Preventing disease by capturing spores
Crop disease battles are a constant, and fungal pathogens can be a force to be reckoned with, particularly as inputs remain costly and pathogens build resistance.
With a four- to 10-day turnover from spore to disease and an outbreak in the field, and another four to seven days for symptoms, preventative measures could mean everything for averting outbreaks and crop loss.
“Producers need something quick, knowing that there’s a short latency period,” said Daniel Mondor, development and strategy director, AIR Spore.
Traditionally, spore capture has been done with a nonportable, fixed device, with a stick-like piece that turned on its own to collect spores. These analyses are done with biochemical identification — polymerase chain reaction, or PCR — testing, which require more manipulation, more money and more time to deliver the report. Then, producers can call to get their reports about 1.5 weeks after the sampling or after the media is collected, Mondor said about tests targeting late blight.
Spore capture technology has been around for decades, but only recently has the technology moved out of a relatively exclusive space of research and literature from universities and organizations and into a farmer’s field for a much lower cost. AIR Spore, in particular, had this technology available, but it was mostly used in the residential space. Being located near potato growers on the Atlantic Coast of Canada, the company was asked if it could detect fungus in a potato field like they could inside homes.
It was an interesting proposition, and the lab set out to put together a protocol.
“There’s no magical answer and no ultimate tool for what you need,” said Mondor. “Knowing what you’re looking for, you develop the technology as per the equipment depending on that need.”
The goal was to develop a measuring gauge in order to see the level of risk in real time, based on scientific data and without much paperwork. It had to be practical, something growers could use right away as an indicator and then get to work.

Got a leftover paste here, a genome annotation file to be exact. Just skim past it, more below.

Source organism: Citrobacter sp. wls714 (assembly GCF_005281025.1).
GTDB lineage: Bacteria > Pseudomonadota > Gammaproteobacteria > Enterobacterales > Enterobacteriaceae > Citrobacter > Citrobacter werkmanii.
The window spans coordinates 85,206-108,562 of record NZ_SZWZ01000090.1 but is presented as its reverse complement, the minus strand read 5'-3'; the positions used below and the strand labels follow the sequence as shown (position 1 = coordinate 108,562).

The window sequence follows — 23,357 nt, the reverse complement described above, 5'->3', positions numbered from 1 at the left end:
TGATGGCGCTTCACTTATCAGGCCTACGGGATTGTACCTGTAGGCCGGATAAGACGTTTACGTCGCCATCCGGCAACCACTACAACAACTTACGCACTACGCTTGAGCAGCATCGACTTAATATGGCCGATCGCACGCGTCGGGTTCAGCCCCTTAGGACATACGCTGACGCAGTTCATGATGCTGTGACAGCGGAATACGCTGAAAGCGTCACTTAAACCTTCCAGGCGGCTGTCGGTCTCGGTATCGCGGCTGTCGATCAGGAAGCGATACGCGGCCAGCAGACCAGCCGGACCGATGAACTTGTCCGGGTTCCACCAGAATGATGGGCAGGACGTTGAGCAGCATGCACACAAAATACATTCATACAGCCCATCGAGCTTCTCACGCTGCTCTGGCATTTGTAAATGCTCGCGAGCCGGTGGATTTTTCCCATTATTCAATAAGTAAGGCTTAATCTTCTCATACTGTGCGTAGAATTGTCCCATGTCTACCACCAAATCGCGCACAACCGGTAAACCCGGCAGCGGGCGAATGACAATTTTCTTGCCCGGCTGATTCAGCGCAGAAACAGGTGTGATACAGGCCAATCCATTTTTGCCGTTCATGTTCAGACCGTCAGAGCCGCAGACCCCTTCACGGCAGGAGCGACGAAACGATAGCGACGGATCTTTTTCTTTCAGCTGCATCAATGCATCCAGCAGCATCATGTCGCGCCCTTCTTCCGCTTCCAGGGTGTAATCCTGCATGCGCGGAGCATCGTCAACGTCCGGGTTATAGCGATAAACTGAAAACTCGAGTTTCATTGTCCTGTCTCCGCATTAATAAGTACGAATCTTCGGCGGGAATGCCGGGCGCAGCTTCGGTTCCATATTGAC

With the time that it takes for disease to develop, the program has become a two-week preventative action, particularly since symptoms are not always spotted right away in the field, instead of a corrective measure as with traditional spore capture.
“We wanted to provide a more preventive approach for financial imperatives, and also for sustainability, for soil health, labor and all these things that are related with spraying,” Mondor said.
Though other programs may vary, AIR’s spore capture program has a Monday, Wednesday, Friday sampling protocol when plants are roughly about 5-6 inches tall. The program uses a farm’s local lab, and reports are delivered the same day.
This can change the game of spore capture and disease prevention because farmers can get a much faster result that can determine if spray schedules should remain as is. For example, if a farmer plans to spray on Wednesday, but the report from Monday determines that there is no need to spray, sprays can be skipped. The same is true for an increase in disease risk or pressure — that spray protocol can be altered to tackle the disease before it has time to worsen.
Farmers can heavily rely on classic weather or degree day models, but those models don’t typically include pathogens in their equations. They’re mostly forecasts, and that serves as the final piece to a larger farm picture and a more rigorous analysis, Mondor said.
The sampling equipment fits in what is about the size of a large suitcase. A tripod holds glass cassettes, and within those cassettes is a microscope slide with a bit of glue. It’s attached to a pump that operates a suction of about 15 liters per minute. It’s an active device, differing from its industry counterparts of netting or other passive materials dependent on the weather.
The spore collection operator goes to the field three times a week for about 15 minutes each.
It’s a turnkey program, said Mondor, complete with a weather station, which is beneficial for those who don’t even have support from the classic model of spore trapping. The weather risk indicator pulls its information from published disease literature, rounding out the report.
In Canada, there are regulations that are stricter than in the U.S., and some provincial governments are looking to create regulation that require this type of program. For the U.S., it could help to remove sprays from the schedule and help improve the bottom line.
“For a producer, it’s a tool that allows the management of fungicides as per the real need, based on scientific data, similar to what we do in insects and weeds,” said Mondor. “That way we have a threshold and can be more efficient and precise, and that can lead to a reduction in operation costs.”
Not only can cost reduction be the result of reduced spraying, but also the selection of lower cost products that can still get the job done. The reverse can be said, as well. In a high risk season, perhaps the crops need to be sprayed more to prevent disease.
In the 2022 season, Maine, Quebec and New Brunswick experienced outbreaks of late blight. In 46 sites in the same region that conducted spore trapping, the late blight spores were detected, but there was no disease outbreak due to taking preventative measures.
This particular spore program covers late blight, early blight, brown spot, gray mold, stem rot and oomycetes.
Photos and graphic: AIR Spore Program